Jazzstep

by george palladev

Music experts saw this coming. First jungle was enriched with melodic tunes that resulted in the creation of artcore, next, of jungleís components got mixed with breakbeats and syncopated rhythms from the future. The name of jazzstep speaks for itself—that sound and manner of performance that help you distinguish jazz from any other genre in the world make the foundation of this subgenre. The second part of the name (step) means a distinctive drum beat. Jazzstep is characterized by the use of lighter, jazzy beats. From rough, unshaven and wild fellow jungle turned into a well-groomed sophisticated aesthete.

Roni Size

Roni Size is considered to be the first one who set the direction for the development of the new subgenre by releasing a low-key record named Music box in 1993. Later this track was re-released several times, each time slightly altered and re-worked, yet its core remained the same: smooth, sandy-sounding drums and soft keyboard riffs. Savvy experts of jungle were impressed.

Roni Size & DJ Die — Music box 1993

Written by Ryan Williams, Daniel Kausman
From The resister / Music box single, Full Circle Records

Roni Size — Itís a jazz thing 1994

Written by Ryan Williams
From Size of things to come single, V Recordings

It took off from there. After the track Itís a jazz thing was released, the last yearís Music box seemed like an overture to the arrival of jazzstep. Double bass was introduced into the genre, reminding of the outlandish Jamaican dub music. Size proved that Music box was not just a one-time experiment and continued to gratify the ear with warm sounds produced by the iconic minimoog synths. The word Ďjazzstepí has not appeared yet and Sizeís attempts were called jazzy jungle—the word expression that best defined the drum pattern and the sound o the new phenomenon.

Soon Roni Size recruited a whole band of seven musicians: vocalists, drummer, bassists, and keyboardists. Together they formed an act Reprazent and began to release music that sounded like something between jazzstep and drumíníbass, a spacey kind of jazz, the kind you would associate with suburbs and ghettos. Jazzstep is actually a great example of how digital music and live instruments can merge together. Jungle used to be purely synthetic despite the presence of samples taken from the records of live instruments and keyboard riffs sometimes played by DJsí. There were very few attempts to make jungle sound more Ďliveí indeed.

Adam F

Adam F — F-Jam (Vocal mix) 1996

Written by Adam Fenton
Perfomed by MC Conrad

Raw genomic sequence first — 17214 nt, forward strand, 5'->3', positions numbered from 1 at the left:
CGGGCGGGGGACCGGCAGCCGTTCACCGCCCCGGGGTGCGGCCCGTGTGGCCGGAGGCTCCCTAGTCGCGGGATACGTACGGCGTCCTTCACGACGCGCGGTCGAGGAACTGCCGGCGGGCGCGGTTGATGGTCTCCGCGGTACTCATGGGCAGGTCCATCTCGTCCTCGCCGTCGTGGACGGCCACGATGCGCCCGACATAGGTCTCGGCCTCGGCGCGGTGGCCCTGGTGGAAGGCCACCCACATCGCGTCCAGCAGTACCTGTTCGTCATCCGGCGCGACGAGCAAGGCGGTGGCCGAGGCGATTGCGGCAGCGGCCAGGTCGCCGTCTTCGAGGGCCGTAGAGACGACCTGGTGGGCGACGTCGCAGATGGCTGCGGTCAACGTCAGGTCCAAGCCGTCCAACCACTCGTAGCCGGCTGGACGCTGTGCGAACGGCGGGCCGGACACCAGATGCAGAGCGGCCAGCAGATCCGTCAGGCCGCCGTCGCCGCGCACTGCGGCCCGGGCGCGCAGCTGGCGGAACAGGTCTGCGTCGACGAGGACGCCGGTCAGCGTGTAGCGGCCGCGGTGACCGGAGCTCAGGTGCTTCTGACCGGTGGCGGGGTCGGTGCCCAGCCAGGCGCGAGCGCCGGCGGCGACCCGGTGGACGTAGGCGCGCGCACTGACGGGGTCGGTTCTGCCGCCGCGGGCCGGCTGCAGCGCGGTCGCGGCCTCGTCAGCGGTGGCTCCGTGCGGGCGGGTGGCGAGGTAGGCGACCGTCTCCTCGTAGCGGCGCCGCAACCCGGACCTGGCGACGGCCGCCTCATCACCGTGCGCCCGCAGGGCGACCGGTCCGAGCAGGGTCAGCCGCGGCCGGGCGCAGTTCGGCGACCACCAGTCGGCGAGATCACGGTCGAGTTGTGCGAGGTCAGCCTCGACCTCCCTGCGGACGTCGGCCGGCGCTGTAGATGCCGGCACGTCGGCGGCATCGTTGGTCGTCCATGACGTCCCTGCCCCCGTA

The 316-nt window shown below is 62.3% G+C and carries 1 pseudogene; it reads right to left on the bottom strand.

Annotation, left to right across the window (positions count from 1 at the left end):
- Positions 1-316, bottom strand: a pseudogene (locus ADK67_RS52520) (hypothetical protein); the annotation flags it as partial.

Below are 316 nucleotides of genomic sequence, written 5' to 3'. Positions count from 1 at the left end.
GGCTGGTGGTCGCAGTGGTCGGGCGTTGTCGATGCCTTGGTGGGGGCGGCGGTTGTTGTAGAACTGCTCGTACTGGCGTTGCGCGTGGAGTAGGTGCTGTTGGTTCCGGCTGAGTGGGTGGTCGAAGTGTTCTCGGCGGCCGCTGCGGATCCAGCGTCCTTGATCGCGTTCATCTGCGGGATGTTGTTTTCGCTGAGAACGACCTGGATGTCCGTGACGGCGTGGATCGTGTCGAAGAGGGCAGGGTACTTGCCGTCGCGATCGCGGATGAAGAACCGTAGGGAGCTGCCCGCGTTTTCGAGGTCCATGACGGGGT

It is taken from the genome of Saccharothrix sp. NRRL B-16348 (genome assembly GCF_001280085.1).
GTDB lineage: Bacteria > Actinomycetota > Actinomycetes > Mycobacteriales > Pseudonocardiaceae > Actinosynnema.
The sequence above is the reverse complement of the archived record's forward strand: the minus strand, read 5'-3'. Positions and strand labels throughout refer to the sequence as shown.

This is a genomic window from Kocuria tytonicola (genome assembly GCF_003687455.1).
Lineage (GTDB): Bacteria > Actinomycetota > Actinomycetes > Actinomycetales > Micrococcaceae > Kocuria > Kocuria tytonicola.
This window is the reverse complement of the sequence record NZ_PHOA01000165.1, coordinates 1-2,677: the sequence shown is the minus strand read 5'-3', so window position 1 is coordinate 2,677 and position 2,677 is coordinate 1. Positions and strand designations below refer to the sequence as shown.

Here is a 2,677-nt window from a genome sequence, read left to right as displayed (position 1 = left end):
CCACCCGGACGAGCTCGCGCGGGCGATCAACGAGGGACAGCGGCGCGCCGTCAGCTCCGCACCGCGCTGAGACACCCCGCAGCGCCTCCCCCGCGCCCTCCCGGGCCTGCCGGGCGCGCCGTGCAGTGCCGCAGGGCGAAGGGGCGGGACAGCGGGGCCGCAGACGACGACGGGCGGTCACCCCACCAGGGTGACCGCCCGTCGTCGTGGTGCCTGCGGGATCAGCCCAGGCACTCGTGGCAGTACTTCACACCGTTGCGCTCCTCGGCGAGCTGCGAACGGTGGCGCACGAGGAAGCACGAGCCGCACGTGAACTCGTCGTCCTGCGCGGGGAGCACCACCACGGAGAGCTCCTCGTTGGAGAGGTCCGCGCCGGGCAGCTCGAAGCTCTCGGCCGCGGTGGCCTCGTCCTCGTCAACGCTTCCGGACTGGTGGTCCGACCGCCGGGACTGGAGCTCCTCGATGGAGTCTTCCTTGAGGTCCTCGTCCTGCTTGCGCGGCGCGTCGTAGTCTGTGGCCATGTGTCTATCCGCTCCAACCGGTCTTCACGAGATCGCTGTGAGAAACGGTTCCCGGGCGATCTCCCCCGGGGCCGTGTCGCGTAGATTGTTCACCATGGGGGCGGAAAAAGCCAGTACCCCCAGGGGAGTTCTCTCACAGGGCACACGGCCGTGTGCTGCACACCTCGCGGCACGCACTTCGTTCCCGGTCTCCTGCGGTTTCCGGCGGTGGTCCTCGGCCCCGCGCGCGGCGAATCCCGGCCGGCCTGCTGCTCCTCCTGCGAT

From F-Jam single, F-Jams

Adam F was a little ahead of Roni Size when in 1996 he released a very interesting work named F-Jam on his own label. You can hear flute, trumpet, bongo, jumping bassline and rapping of MC Conrad, one of Good Looking Records labelís residents all becoming one in the heat of rhythm.

After a major split of musical scene jazzy jungle was replaced by jazz&bass. This term was chosen as the name of the compilation that was released piece by piece for eight years by the New Identity label belonging to DJ SS. In 1995 Fabio established his Creative Source label that slowly but steadily continued to influence intelligent drumíníbass, The labelís first release was Carlitoís vinyl record (also first in the Liquid Funk Volume 1 compilation)—a nice fusion of jazz, drumíníbass and just a little bit of soul.

Morf — Dallas 1996

Written by Matthew Coleman
From A jazzstep injection into drumíníbass compilation, SOUR

Carlito — Heaven 1995

Written by James Mitton-Wade
From Heaven / Carlitoís way single, Creative Source

Fabio

It is assumed that Fabio was the first one to introduce the term jazzstep in 1996 and the SOUR label picked it up and released the compilation A jazzstep injection into drumíníbass in the same year. The middle of the 1990ís was the most successful and fruitful time for jazzstep: in a matter of only few years there appeared a lot of talented musicians each having his own vision of jazz music. You could hear very different versions of jazzstep: from very eclectic records where jazz samples were chaotically scattered about the instrumentals to overly sweet themes with atmospheric riffs, hot saxophone and soft drums. Such diversity had its impact on the compilation market: the period from 1995 to 1998 saw releases of a great number of thematic compilations each revealing most different methods of applying jazz components to drumíníbass.

  1. drum Ďní bass

History of jazz extends back over a hundred years. A great number of people coming from different places each having its own distinctive culture, musical dialect and sound, influenced the genre and created other subgenres and new musical movements. Jazz is a versatile genre that can offer a lot more than an average listener expects. Jazzstep is almost as versatile as jazz itself.